Before you start to paint, be sure to prepare the surface you're painting. A poorly prepared surface is often the cause of later paint problems, notes the NPCA.
First thoroughly inspect the exterior for peeling paint, dirt, grease, cracks, knots, rusty nailheads, bare areas and mildew. Scrape all areas clean of peeling paint and rust. Jaffe Decorating's Ann Shapiro says sometimes it's necessary to burn off the peeling paint, although this is an expensive procedure.
"However, it's necessary if you have peeling paint," says Shapior. Burning gets to the base of your surface, allowing you to see of a leak is causing your paint to peel. Peeling paint, something that plagues homes across the whole country, is often caused by a leak or moisture trapped beneath the paint or by painting over a surface that is too hard, smooth or glossy.
Ray Scott says his company never burns off paint. "In a lot of counties there are ordinances to prohibit burning. It's particularly dangerous for an amateur painter. Something can be ignited underneath the surface and cause the whole house to burn down. We advise scraping and sanding only."
Jim Palmer, although his company does burn off paint, also says it can be dangerous for amateurs. "When we do it we have two hoses present, and someone stays on for an hour after we're done to check for smoldering. If you have a contractor burn off paint, ask for a certificate of insurance before the job gets under way," suggests Palmer. Burning is necessary in some instances, says Palmer, when there are so many layers that the substrata can't support another coat.
After scraping and/or burning, wash your surface of oil, grease and dirt with a commerical cleaner. At Bruder & Sons they recommend cleaning with tri-sodium phosphate such as Spic 'n' Span.
On siding remove dirt and chalk with a similar solution. Some white paints are designed to chalk to stay clean.
All traces of mildew should be scrubbed off with a stiff brush, and then the surface should be cleaned. The NPCA suggests the following cleaner: one quart household bleach with three quarts warm water. Rinse thoroughly with clean water before painting.
Caulk cracks in siding or open joints between building materials. Prime painted surfaces before caulking.
Sand or wire-brush away rust on iron and steel.
Use turpentine to remove resin bleeding from wood knots in siding. Seal with a special knot sealer available at paint stores.
Sand rusty nailheads, then sink them slightly below the surface with a hammer. Apply corrosion-resistant primer over the nailhead, adding putty if necessary. Then sand smooth.
Fill rough, unpainted masonry surfaces with masonry block filler -- a thick material that makes a smoother, less porous surface.
Rough up glossy painted surfaces with sandpaper -- especially under eaves or overhangs. If the surface is too smooth, the new paint will not stay on as well.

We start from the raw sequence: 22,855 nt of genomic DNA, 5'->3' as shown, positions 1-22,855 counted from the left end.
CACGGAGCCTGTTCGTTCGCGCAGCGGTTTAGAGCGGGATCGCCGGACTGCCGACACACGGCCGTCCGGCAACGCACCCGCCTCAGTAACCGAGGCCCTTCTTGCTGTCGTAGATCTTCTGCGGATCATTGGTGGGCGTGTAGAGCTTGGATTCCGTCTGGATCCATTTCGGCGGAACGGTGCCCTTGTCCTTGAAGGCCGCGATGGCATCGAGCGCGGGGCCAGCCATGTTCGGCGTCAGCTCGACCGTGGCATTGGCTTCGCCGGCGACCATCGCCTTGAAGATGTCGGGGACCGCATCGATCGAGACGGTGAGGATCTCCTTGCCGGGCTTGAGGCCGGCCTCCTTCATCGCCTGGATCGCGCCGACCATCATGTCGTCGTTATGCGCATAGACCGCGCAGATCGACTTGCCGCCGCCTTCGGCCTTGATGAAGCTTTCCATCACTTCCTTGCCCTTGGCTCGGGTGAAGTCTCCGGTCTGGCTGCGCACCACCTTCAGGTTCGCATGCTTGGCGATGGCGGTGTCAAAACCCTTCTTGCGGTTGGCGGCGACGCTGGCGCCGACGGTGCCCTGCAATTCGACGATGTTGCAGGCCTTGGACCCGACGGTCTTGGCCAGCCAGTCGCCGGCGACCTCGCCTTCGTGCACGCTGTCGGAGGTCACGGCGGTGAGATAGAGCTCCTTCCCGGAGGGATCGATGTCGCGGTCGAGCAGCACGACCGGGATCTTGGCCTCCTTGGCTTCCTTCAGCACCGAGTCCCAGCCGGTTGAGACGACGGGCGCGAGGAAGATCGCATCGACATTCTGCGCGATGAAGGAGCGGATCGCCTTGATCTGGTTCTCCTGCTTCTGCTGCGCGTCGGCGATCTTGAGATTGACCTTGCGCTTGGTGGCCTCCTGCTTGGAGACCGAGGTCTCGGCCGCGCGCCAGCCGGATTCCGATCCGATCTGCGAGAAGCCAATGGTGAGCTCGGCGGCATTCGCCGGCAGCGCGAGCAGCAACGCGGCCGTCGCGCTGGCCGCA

Seal plywood, because the edges of sheets absorb moisture.
Remove all rust, dirt and grease as well as any flaking paint on metal. Sand the surface. Then prime with a corrosion-resistant primer. Flaking is caused by applying the coating to a moist or excessively hot surface, using an inferior coating or applying the coating unevenly.
Hot, humid weather is not a good time to paint -- neither is extreme cold. Ideal painting temperature is 60 degrees, according to most paint labels.
When using latex paints, says the NPCA, the temperature should be above 50 degrees. If the temperature is above 70 degrees, paint in shaded areas, following the sun around the house so that the paint won't dry too quickly.
If the surface you're painting is too hot, the paint dries more quickly than it's supposed to and it doesn't stay on.
If the paint dries too fast, lap marks will show. NPCA recommends painting when the morning dew is gone and when sunlight is not direct.
Paint should be stored in temperatures above freezing and under 90 degrees, says Palmer.
Humidity won't hurt your paint, adds Clark, but it will slow down the drying process. This also can hurt the final product because if the paint is not dry by sundown or at least almost dry to the touch, dew will settle on the newly painted coat.
"We have the worst of both weather conditions here," says Palmer, "extreme heat and extreme cold." The insulation we use in the winter causes our paint jobs to peel, while the air conditioning we use in the summer does the same.
To prolong the life of a paint job, the NPCA suggests two topcoats. "The first should be applied with a brush; the second with a brush or roller."
Ann Shapiro says that Jaffe's painters use one coat if the house is in good condition, and more if it is not. "However, if we're changing the color of a house, we always use two coats," she says.
Jim Palmer says, "Two coats are vastly preferable. The cost of the second coat should only be about half as much as the first since no surface preparation is required." Palmer adds that you might want to give one side of your house an extra coat if it receives the brunt of the bad weather.
After mixing your paint, split full gallons between two containers -- it's easier and safer to use.